Following an “important step forward” for early breast cancer, we call for an end to injustice in Scotland on use of Perjeta for women with incurable breast cancer.
Breast Cancer Now has welcomed the Scottish Medicines Consortium’s (SMC) decision to approve breast cancer drug Perjeta (pertuzumab) as a new treatment option before surgery for patients with early breast cancer on Scotland’s NHS.
Manufactured by Roche, Perjeta can be given in combination with trastuzumab and chemotherapy before surgery to help shrink tumours for women with HER2-positive locally advanced, inflammatory, or early breast cancer at high risk of recurrence.
While describing the new guidance as an “important step forward”, we repeated our call for Perjeta to also be made routinely available to patients with secondary breast cancer in Scotland. As well as being used in early breast cancer, the drug can give women with incurable secondary breast cancer nearly 16 additional months of life on average, compared to existing options – and has been available in England since 2013.
Baroness Delyth Morgan, Chief Executive at Breast Cancer Now, said:
This is an important step forward for Scottish patients. We are delighted Perjeta will now be used in treating early breast cancer before surgery on the NHS in Scotland, as it is elsewhere in the UK.
By shrinking breast tumours prior to surgery, this vital therapy will enable some women to undergo less extensive operations, reducing both their discomfort and their recovery time. It could even make inoperable cancers operable.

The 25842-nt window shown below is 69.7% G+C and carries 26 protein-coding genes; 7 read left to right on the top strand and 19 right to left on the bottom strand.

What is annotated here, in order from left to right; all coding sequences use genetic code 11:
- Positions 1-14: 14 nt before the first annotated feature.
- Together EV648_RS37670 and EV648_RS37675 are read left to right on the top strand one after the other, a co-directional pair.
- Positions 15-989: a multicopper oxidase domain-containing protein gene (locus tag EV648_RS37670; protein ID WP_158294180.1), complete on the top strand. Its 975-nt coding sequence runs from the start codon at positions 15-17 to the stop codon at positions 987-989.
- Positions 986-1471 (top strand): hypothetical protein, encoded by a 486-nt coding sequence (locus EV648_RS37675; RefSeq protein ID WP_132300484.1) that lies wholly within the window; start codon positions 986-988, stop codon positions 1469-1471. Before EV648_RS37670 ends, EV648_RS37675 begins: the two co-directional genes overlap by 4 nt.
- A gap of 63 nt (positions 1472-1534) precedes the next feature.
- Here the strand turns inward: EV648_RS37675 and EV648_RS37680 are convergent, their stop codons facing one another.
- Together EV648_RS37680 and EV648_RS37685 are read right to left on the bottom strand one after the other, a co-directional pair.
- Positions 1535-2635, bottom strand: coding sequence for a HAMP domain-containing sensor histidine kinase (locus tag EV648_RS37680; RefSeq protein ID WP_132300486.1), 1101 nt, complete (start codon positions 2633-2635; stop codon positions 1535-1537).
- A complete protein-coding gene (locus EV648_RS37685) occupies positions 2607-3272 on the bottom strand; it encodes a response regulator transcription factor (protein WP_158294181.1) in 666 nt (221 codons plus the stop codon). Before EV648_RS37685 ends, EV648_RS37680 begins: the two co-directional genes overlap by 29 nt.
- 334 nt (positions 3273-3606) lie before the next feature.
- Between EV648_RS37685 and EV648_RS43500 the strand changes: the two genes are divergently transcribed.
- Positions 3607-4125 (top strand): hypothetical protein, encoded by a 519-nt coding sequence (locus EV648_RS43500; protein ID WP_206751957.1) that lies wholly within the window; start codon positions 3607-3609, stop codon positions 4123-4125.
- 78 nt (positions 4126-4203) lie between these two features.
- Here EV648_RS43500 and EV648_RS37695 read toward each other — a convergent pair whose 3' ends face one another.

But the real test for this drug, and the appraisal system in Scotland, is still to come. While we’re delighted Perjeta will offer a new option for some patients with early breast cancer, it stands to make the greatest difference for those with incurable ‘secondary’ breast cancer – and yet it is still not routinely available in Scotland for that purpose.
We must ensure we are making the most of the incredible research progress that Perjeta represents for Scottish patients. For women with incurable cancer, this drug could be life-changing – offering nearly 16 precious extra months of live on average, compared to existing treatments.
Perjeta has been the standard of care for women with incurable HER2-positive breast cancer in England for five years and it is now also available for routine use on the NHS in Wales and Northern Ireland. It is totally unacceptable that women in Scotland are missing out – this injustice must end. With a decision imminent in the New Year, we desperately hope Roche, the SMC and the Scottish Government have done enough to enable Perjeta to be approved for everyone who could benefit from it.